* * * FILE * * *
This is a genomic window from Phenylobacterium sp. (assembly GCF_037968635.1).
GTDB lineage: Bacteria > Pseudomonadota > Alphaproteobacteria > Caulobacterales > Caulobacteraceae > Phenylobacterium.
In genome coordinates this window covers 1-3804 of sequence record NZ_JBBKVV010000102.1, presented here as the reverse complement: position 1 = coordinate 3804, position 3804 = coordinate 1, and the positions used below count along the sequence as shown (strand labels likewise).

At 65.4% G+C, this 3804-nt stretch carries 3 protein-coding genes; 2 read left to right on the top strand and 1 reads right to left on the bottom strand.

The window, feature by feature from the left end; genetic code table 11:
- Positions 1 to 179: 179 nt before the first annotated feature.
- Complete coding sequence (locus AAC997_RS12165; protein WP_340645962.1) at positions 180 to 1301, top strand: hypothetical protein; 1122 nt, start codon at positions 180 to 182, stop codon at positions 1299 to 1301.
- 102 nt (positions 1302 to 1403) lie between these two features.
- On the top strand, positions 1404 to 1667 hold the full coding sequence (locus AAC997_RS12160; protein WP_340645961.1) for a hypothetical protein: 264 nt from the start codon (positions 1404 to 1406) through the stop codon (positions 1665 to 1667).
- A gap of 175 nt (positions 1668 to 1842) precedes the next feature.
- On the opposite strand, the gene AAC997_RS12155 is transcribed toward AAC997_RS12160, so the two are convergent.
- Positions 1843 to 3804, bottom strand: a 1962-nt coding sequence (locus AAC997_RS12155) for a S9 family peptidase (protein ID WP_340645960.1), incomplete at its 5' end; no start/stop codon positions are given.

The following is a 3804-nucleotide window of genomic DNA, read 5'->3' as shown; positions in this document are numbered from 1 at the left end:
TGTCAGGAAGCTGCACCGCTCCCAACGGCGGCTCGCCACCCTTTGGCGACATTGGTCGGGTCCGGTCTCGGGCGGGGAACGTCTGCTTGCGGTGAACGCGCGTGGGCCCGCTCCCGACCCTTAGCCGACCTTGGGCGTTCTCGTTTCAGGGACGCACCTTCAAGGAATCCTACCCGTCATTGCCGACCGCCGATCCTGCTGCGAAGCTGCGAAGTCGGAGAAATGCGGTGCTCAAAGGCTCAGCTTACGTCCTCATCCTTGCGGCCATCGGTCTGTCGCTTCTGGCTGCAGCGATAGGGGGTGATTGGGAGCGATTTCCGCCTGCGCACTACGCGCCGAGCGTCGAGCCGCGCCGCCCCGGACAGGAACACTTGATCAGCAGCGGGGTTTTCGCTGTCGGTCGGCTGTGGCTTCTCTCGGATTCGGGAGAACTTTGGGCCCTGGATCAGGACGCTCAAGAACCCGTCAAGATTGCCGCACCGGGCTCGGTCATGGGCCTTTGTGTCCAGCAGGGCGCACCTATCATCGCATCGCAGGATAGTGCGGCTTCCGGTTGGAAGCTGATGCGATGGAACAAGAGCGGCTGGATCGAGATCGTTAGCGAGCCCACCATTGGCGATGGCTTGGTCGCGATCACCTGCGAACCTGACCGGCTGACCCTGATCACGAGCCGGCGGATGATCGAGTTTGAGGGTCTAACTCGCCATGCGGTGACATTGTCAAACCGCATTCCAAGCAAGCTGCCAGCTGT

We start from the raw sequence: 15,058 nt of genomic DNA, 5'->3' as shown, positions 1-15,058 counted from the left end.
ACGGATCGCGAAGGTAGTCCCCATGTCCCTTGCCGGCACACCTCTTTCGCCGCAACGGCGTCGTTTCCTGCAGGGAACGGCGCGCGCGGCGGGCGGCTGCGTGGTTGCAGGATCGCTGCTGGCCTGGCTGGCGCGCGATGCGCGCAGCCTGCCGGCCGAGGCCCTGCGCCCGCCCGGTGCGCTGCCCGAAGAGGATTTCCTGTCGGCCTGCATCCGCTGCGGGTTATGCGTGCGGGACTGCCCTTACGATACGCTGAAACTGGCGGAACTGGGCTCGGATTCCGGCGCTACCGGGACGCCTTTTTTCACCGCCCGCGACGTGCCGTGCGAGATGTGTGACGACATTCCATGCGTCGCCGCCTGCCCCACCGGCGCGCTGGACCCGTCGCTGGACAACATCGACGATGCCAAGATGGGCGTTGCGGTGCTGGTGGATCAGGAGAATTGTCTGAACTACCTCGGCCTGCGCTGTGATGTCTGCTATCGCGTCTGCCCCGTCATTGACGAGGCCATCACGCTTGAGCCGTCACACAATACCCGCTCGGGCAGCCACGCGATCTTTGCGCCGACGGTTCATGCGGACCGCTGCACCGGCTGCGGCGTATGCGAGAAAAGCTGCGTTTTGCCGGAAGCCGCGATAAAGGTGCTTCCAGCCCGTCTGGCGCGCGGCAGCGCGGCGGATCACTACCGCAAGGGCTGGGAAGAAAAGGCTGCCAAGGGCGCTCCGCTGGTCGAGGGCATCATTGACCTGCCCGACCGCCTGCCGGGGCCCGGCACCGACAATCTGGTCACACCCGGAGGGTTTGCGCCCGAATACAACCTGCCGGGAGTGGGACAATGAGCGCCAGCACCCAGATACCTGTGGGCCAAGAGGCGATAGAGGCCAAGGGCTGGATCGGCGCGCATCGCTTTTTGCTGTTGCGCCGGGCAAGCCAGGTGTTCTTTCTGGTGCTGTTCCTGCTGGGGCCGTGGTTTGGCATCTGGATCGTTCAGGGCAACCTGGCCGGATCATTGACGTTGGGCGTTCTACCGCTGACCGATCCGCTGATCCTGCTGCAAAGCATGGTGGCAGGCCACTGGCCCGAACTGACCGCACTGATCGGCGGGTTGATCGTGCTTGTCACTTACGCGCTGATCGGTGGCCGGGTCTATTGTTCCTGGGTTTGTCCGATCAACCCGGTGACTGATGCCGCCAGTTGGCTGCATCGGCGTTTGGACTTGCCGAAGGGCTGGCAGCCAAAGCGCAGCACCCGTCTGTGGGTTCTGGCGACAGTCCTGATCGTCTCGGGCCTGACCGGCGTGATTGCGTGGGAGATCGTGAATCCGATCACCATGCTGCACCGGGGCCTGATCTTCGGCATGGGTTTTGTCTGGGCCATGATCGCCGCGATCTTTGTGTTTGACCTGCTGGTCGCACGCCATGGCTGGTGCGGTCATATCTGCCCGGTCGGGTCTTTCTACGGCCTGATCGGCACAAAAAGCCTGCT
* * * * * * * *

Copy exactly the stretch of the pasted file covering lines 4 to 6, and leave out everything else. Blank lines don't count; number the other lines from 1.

At 65.4% G+C, this 3804-nt stretch carries 3 protein-coding genes; 2 read left to right on the top strand and 1 reads right to left on the bottom strand.

The window, feature by feature from the left end; genetic code table 11:
- Positions 1 to 179: 179 nt before the first annotated feature.